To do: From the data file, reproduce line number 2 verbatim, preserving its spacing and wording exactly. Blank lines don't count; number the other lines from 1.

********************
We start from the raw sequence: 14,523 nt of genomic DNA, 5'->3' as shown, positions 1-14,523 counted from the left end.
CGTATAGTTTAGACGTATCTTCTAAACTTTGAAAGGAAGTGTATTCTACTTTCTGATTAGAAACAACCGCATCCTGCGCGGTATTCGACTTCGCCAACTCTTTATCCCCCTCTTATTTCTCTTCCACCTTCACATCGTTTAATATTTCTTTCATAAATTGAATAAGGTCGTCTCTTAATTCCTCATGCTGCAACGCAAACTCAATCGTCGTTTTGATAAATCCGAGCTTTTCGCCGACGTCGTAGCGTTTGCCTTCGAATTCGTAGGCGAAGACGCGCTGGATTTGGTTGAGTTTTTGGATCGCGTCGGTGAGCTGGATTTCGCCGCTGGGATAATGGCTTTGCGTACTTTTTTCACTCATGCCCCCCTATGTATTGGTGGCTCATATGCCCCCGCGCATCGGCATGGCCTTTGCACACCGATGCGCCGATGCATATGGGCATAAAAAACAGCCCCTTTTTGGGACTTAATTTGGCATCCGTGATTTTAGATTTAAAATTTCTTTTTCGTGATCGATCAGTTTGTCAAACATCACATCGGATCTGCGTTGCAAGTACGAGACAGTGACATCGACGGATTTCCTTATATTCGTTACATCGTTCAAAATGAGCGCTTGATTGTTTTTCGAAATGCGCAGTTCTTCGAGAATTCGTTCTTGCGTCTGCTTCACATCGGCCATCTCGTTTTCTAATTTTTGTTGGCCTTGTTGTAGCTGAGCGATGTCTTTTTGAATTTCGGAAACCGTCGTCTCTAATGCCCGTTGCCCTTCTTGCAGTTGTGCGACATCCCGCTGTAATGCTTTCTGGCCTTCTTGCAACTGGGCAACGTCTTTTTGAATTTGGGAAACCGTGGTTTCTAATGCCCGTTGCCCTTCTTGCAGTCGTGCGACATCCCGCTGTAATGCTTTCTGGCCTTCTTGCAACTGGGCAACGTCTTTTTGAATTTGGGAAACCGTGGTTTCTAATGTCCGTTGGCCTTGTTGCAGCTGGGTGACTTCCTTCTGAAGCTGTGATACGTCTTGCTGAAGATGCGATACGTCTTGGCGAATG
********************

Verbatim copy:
CGTATAGTTTAGACGTATCTTCTAAACTTTGAAAGGAAGTGTATTCTACTTTCTGATTAGAAACAACCGCATCCTGCGCGGTATTCGACTTCGCCAACTCTTTATCCCCCTCTTATTTCTCTTCCACCTTCACATCGTTTAATATTTCTTTCATAAATTGAATAAGGTCGTCTCTTAATTCCTCATGCTGCAACGCAAACTCAATCGTCGTTTTGATAAATCCGAGCTTTTCGCCGACGTCGTAGCGTTTGCCTTCGAATTCGTAGGCGAAGACGCGCTGGATTTGGTTGAGTTTTTGGATCGCGTCGGTGAGCTGGATTTCGCCGCTGGGATAATGGCTTTGCGTACTTTTTTCACTCATGCCCCCCTATGTATTGGTGGCTCATATGCCCCCGCGCATCGGCATGGCCTTTGCACACCGATGCGCCGATGCATATGGGCATAAAAAACAGCCCCTTTTTGGGACTTAATTTGGCATCCGTGATTTTAGATTTAAAATTTCTTTTTCGTGATCGATCAGTTTGTCAAACATCACATCGGATCTGCGTTGCAAGTACGAGACAGTGACATCGACGGATTTCCTTATATTCGTTACATCGTTCAAAATGAGCGCTTGATTGTTTTTCGAAATGCGCAGTTCTTCGAGAATTCGTTCTTGCGTCTGCTTCACATCGGCCATCTCGTTTTCTAATTTTTGTTGGCCTTGTTGTAGCTGAGCGATGTCTTTTTGAATTTCGGAAACCGTCGTCTCTAATGCCCGTTGCCCTTCTTGCAGTTGTGCGACATCCCGCTGTAATGCTTTCTGGCCTTCTTGCAACTGGGCAACGTCTTTTTGAATTTGGGAAACCGTGGTTTCTAATGCCCGTTGCCCTTCTTGCAGTCGTGCGACATCCCGCTGTAATGCTTTCTGGCCTTCTTGCAACTGGGCAACGTCTTTTTGAATTTGGGAAACCGTGGTTTCTAATGTCCGTTGGCCTTGTTGCAGCTGGGTGACTTCCTTCTGAAGCTGTGATACGTCTTGCTGAAGATGCGATACGTCTTGGCGAATG